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Feb. 3, 2016 - Patients Needed for Colonoscopy Sedation Drug Study
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Dr%2BCash%2B01.jpgThe University of South Alabama Digestive Health Center is in need of patients who are scheduled to undergo a colonoscopy and over the age of 18 to participate in a study on a new sedation drug.

Dr. Brooks Cash, professor of internal medicine at the USA College of Medicine and a gastroenterologist with USA Physicians Group, is investigating the effectiveness of a study drug in producing sedation during a colonoscopy. The purpose of the study is to evaluate remimazolam as a replacement for the commonly used amnesia producing medicine called midazolam.

During a colonoscopy, a physician inserts a flexible camera into the large intestine to detect the presence of abnormalities such as inflammation or polyps in the colon. The colonoscope allows the physician to screen for colon cancer, obtain tissue samples and deliver any necessary treatment. Dr. Cash said all average risk people should routinely undergo a colonoscopy beginning at age 50 for colorectal cancer screening.

Since the camera is several feet long, the exam can be uncomfortable to patients. Dr. Cash said sedation increases the accuracy and safety of the procedure, while allowing patients to be more comfortable during the exam.

The standard practice for colonoscopy sedation includes a combination of midazolam and fentanyl. Midazolam produces amnesia while fentanyl helps to promote pain control. “One of the issues with this combination is the length of time that it can take for some patients to become sedated,” Dr. Cash said. “Another issue is the prolonged recovery time that some patients have, which can result in feeling woozy or sedated throughout the remainder of the day.”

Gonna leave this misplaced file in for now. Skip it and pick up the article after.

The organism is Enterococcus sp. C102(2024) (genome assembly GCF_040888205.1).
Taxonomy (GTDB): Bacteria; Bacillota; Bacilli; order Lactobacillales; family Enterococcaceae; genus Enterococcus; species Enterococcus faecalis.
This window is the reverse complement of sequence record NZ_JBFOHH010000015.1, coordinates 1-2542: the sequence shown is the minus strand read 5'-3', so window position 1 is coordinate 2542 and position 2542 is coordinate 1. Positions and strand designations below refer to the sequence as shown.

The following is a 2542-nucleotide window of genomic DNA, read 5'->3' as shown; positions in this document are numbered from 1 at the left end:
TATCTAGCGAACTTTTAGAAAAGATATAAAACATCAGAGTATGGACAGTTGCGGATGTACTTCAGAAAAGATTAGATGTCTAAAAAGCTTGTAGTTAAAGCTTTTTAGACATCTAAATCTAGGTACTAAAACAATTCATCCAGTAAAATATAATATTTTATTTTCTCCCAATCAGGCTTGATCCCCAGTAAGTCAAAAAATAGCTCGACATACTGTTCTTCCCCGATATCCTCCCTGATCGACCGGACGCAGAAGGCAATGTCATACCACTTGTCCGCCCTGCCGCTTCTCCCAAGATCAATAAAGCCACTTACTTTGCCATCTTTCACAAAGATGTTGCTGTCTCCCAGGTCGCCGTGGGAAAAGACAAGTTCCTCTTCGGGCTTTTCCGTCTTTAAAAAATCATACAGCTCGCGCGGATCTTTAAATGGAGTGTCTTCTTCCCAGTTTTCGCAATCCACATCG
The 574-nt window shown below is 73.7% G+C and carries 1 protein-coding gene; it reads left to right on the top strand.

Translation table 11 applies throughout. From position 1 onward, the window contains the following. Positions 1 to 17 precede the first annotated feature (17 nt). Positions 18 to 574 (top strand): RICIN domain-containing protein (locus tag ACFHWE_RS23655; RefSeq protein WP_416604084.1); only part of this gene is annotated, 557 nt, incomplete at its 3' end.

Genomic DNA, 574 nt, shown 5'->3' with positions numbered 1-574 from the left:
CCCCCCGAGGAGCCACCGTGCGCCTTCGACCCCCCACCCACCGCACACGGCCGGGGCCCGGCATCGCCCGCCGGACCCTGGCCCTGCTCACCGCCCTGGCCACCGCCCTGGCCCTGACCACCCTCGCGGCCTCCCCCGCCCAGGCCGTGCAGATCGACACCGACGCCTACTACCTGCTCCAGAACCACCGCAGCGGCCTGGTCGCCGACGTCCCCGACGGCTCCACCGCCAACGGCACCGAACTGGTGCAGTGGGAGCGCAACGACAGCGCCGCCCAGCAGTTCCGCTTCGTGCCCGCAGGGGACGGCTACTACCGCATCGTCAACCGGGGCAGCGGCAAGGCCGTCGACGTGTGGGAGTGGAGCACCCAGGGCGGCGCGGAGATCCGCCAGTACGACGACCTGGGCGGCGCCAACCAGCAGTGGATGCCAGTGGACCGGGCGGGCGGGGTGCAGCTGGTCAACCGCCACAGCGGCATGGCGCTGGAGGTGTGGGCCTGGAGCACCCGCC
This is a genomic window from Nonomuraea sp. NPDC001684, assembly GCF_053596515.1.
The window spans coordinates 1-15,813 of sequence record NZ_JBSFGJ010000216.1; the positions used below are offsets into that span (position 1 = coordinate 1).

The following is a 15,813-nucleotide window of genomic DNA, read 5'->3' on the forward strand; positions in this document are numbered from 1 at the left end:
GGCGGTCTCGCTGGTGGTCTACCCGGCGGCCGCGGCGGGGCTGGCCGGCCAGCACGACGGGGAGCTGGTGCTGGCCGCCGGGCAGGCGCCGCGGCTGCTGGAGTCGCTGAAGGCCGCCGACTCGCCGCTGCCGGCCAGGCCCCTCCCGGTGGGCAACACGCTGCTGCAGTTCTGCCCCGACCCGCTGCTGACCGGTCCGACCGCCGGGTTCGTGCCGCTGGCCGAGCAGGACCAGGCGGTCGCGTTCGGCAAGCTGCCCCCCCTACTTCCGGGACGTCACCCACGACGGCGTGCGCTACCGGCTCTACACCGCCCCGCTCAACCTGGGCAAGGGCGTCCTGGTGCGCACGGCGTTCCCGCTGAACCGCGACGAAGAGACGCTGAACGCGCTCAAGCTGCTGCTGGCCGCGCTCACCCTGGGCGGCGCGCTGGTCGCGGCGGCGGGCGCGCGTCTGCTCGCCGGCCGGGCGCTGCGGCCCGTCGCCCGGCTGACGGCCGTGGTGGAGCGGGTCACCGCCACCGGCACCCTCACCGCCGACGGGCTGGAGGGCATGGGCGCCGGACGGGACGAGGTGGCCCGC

The current research study will evaluate the effectiveness of remimazolam, a new version of midazolam. “The advantage that remimazolam has over midazolam is that it is metabolized very quickly by enzymes throughout the body,” Dr. Cash said. “Because of that, it has a very rapid onset and its effects go away very quickly, allowing patients to regain full function and awareness much faster.”

Adults over the age of 18 who are scheduled to undergo a colonoscopy may qualify to participate in the study. Eligible participants cannot be on any chronic narcotic pain medications or benzodiazepines. All participants will receive sedation for the colonoscopy by study drug or by FDA-approved medication. Participants will receive compensation for time and travel.

For more information, call the USA Digestive Health Center at (251) 660-5555.

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